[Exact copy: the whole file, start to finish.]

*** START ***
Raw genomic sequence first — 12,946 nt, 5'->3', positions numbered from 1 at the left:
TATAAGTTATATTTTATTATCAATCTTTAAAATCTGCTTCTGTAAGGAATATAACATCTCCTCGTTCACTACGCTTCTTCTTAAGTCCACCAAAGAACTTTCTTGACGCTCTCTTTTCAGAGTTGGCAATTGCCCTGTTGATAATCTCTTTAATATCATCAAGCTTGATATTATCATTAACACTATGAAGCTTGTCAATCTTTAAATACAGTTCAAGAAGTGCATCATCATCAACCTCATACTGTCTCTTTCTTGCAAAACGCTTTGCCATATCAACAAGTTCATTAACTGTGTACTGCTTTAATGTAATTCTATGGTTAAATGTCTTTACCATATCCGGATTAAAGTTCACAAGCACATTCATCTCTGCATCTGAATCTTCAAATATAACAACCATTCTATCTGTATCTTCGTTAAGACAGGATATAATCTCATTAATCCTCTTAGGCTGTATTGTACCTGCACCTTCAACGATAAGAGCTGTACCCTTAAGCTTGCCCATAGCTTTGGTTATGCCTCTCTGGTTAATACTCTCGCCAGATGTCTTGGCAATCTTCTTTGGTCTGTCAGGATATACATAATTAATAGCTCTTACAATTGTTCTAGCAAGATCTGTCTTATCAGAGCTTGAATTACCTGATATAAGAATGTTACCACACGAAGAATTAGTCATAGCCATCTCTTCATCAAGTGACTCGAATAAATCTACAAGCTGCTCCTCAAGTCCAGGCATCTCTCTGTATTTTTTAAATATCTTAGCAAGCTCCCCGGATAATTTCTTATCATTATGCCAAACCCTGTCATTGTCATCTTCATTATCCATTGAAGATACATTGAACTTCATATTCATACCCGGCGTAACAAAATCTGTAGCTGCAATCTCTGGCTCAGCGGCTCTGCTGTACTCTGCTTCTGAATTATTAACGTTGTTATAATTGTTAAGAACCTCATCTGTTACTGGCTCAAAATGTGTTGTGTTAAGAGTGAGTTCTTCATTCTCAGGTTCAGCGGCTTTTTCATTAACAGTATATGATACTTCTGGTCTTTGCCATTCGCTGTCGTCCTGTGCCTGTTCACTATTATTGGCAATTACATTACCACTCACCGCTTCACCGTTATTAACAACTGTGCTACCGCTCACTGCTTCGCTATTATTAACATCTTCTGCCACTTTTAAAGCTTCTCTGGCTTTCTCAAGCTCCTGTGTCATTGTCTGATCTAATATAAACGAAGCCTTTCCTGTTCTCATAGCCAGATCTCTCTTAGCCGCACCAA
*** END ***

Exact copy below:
Raw genomic sequence first — 12,946 nt, 5'->3', positions numbered from 1 at the left:
TATAAGTTATATTTTATTATCAATCTTTAAAATCTGCTTCTGTAAGGAATATAACATCTCCTCGTTCACTACGCTTCTTCTTAAGTCCACCAAAGAACTTTCTTGACGCTCTCTTTTCAGAGTTGGCAATTGCCCTGTTGATAATCTCTTTAATATCATCAAGCTTGATATTATCATTAACACTATGAAGCTTGTCAATCTTTAAATACAGTTCAAGAAGTGCATCATCATCAACCTCATACTGTCTCTTTCTTGCAAAACGCTTTGCCATATCAACAAGTTCATTAACTGTGTACTGCTTTAATGTAATTCTATGGTTAAATGTCTTTACCATATCCGGATTAAAGTTCACAAGCACATTCATCTCTGCATCTGAATCTTCAAATATAACAACCATTCTATCTGTATCTTCGTTAAGACAGGATATAATCTCATTAATCCTCTTAGGCTGTATTGTACCTGCACCTTCAACGATAAGAGCTGTACCCTTAAGCTTGCCCATAGCTTTGGTTATGCCTCTCTGGTTAATACTCTCGCCAGATGTCTTGGCAATCTTCTTTGGTCTGTCAGGATATACATAATTAATAGCTCTTACAATTGTTCTAGCAAGATCTGTCTTATCAGAGCTTGAATTACCTGATATAAGAATGTTACCACACGAAGAATTAGTCATAGCCATCTCTTCATCAAGTGACTCGAATAAATCTACAAGCTGCTCCTCAAGTCCAGGCATCTCTCTGTATTTTTTAAATATCTTAGCAAGCTCCCCGGATAATTTCTTATCATTATGCCAAACCCTGTCATTGTCATCTTCATTATCCATTGAAGATACATTGAACTTCATATTCATACCCGGCGTAACAAAATCTGTAGCTGCAATCTCTGGCTCAGCGGCTCTGCTGTACTCTGCTTCTGAATTATTAACGTTGTTATAATTGTTAAGAACCTCATCTGTTACTGGCTCAAAATGTGTTGTGTTAAGAGTGAGTTCTTCATTCTCAGGTTCAGCGGCTTTTTCATTAACAGTATATGATACTTCTGGTCTTTGCCATTCGCTGTCGTCCTGTGCCTGTTCACTATTATTGGCAATTACATTACCACTCACCGCTTCACCGTTATTAACAACTGTGCTACCGCTCACTGCTTCGCTATTATTAACATCTTCTGCCACTTTTAAAGCTTCTCTGGCTTTCTCAAGCTCCTGTGTCATTGTCTGATCTAATATAAACGAAGCCTTTCCTGTTCTCATAGCCAGATCTCTCTTAGCCGCACCAA